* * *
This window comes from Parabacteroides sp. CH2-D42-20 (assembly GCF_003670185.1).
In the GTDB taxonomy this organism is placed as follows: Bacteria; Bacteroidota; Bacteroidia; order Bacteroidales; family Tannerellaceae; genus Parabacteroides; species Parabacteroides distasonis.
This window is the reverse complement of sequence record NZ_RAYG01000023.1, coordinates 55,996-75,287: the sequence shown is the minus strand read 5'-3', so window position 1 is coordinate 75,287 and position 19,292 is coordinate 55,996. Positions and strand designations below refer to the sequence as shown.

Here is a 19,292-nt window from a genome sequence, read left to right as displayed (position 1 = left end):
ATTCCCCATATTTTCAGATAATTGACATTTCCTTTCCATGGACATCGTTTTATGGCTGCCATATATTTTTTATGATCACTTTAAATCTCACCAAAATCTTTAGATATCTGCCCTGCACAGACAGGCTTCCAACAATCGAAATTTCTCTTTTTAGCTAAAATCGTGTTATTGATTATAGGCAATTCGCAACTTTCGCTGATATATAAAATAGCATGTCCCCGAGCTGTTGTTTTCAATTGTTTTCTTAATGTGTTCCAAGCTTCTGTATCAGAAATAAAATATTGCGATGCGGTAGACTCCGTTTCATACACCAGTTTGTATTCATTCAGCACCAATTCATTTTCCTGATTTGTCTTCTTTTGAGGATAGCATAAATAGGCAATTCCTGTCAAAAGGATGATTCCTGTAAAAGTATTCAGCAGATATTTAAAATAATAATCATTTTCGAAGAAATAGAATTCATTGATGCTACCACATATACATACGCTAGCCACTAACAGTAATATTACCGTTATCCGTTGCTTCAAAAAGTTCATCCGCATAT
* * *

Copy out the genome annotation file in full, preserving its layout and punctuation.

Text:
This window comes from Parabacteroides sp. CH2-D42-20 (assembly GCF_003670185.1).
In the GTDB taxonomy this organism is placed as follows: Bacteria; Bacteroidota; Bacteroidia; order Bacteroidales; family Tannerellaceae; genus Parabacteroides; species Parabacteroides distasonis.
This window is the reverse complement of sequence record NZ_RAYG01000023.1, coordinates 55,996-75,287: the sequence shown is the minus strand read 5'-3', so window position 1 is coordinate 75,287 and position 19,292 is coordinate 55,996. Positions and strand designations below refer to the sequence as shown.

Here is a 19,292-nt window from a genome sequence, read left to right as displayed (position 1 = left end):
ATTCCCCATATTTTCAGATAATTGACATTTCCTTTCCATGGACATCGTTTTATGGCTGCCATATATTTTTTATGATCACTTTAAATCTCACCAAAATCTTTAGATATCTGCCCTGCACAGACAGGCTTCCAACAATCGAAATTTCTCTTTTTAGCTAAAATCGTGTTATTGATTATAGGCAATTCGCAACTTTCGCTGATATATAAAATAGCATGTCCCCGAGCTGTTGTTTTCAATTGTTTTCTTAATGTGTTCCAAGCTTCTGTATCAGAAATAAAATATTGCGATGCGGTAGACTCCGTTTCATACACCAGTTTGTATTCATTCAGCACCAATTCATTTTCCTGATTTGTCTTCTTTTGAGGATAGCATAAATAGGCAATTCCTGTCAAAAGGATGATTCCTGTAAAAGTATTCAGCAGATATTTAAAATAATAATCATTTTCGAAGAAATAGAATTCATTGATGCTACCACATATACATACGCTAGCCACTAACAGTAATATTACCGTTATCCGTTGCTTCAAAAAGTTCATCCGCATAT